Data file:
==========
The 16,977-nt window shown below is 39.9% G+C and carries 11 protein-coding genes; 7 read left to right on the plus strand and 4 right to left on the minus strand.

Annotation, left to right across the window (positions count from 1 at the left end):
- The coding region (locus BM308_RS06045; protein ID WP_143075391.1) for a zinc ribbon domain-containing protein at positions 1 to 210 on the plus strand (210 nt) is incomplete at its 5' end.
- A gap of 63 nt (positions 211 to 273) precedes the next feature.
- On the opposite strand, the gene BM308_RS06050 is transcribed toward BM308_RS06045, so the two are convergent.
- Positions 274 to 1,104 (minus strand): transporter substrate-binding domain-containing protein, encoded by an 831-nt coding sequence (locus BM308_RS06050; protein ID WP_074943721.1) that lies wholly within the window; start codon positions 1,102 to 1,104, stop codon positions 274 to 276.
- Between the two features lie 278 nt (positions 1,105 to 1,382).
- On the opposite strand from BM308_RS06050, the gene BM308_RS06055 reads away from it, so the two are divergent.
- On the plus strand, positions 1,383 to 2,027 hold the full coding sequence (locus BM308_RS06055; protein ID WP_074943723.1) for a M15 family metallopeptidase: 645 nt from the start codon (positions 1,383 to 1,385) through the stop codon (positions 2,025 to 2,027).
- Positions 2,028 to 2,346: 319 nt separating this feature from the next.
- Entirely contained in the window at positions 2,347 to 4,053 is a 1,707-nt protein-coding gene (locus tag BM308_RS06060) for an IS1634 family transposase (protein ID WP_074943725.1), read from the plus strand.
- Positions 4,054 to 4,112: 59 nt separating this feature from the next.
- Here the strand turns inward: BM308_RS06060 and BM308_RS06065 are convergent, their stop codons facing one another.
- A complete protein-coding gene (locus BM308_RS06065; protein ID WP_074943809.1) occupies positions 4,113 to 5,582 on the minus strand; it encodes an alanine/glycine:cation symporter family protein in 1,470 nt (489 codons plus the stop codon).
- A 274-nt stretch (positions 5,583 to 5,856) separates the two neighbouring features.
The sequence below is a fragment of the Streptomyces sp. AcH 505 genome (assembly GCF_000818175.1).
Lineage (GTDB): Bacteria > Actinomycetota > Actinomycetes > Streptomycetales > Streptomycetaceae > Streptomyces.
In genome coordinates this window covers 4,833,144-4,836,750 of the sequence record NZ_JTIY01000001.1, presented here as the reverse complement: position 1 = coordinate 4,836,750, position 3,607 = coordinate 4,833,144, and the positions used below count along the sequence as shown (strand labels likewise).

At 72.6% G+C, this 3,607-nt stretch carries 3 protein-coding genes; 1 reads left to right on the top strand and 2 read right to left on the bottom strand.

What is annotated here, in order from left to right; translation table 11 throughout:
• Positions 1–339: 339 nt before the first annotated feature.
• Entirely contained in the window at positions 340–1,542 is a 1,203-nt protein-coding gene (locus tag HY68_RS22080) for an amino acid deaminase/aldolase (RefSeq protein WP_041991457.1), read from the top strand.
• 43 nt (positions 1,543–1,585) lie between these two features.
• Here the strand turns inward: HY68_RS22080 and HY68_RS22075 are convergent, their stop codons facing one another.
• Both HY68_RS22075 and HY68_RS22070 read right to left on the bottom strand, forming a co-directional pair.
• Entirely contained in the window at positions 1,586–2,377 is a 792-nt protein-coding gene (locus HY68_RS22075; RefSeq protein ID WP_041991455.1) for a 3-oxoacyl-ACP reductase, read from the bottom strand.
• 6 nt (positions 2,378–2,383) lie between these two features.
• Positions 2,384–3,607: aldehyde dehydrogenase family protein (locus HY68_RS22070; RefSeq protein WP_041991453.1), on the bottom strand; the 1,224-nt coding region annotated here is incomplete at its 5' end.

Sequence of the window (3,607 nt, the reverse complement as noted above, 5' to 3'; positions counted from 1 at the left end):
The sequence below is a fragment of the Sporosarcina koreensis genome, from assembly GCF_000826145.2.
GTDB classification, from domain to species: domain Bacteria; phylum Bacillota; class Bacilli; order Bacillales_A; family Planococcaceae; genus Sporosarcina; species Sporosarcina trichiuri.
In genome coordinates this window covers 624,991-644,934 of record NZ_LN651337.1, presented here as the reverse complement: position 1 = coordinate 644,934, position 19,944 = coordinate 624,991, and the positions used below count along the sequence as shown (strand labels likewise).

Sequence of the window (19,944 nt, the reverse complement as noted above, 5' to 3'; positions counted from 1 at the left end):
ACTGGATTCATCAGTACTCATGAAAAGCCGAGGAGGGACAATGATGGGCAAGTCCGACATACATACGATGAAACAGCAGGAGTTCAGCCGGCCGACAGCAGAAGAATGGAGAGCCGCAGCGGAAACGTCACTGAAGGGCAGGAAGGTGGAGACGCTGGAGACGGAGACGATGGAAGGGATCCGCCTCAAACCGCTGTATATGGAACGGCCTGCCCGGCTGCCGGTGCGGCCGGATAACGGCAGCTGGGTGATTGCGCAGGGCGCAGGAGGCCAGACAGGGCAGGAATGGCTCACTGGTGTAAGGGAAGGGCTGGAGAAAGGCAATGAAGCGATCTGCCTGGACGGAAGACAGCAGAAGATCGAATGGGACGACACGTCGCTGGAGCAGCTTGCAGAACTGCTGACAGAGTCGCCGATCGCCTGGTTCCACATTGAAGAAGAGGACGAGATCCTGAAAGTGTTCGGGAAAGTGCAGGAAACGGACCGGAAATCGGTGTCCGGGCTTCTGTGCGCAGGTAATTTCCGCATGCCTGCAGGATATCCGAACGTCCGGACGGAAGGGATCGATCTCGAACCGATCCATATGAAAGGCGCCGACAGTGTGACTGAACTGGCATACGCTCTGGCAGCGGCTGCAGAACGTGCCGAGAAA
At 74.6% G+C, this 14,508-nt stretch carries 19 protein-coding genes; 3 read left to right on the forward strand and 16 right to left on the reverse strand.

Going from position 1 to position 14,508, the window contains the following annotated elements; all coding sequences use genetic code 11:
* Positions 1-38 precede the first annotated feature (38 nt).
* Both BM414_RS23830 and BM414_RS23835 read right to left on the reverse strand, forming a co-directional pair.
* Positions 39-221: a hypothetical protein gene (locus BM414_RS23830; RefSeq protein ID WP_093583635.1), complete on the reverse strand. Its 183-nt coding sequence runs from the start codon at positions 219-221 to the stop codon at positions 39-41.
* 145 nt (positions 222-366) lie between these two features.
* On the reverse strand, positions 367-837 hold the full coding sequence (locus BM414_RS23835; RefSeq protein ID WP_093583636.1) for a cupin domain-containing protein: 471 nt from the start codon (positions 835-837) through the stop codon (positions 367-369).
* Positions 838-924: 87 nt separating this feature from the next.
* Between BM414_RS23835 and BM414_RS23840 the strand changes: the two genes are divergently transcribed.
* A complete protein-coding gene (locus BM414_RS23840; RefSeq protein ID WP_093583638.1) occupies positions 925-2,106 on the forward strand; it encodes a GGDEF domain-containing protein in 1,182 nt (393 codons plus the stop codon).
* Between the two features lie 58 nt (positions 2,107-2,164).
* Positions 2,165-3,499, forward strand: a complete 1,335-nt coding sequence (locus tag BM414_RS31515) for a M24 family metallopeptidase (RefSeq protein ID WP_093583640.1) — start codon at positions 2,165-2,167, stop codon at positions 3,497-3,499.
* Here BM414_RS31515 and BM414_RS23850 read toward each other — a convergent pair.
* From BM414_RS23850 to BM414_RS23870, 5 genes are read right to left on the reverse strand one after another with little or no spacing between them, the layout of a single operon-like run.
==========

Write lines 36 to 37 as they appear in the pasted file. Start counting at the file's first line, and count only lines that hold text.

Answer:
Going from position 1 to position 14,508, the window contains the following annotated elements; all coding sequences use genetic code 11:
* Positions 1-38 precede the first annotated feature (38 nt).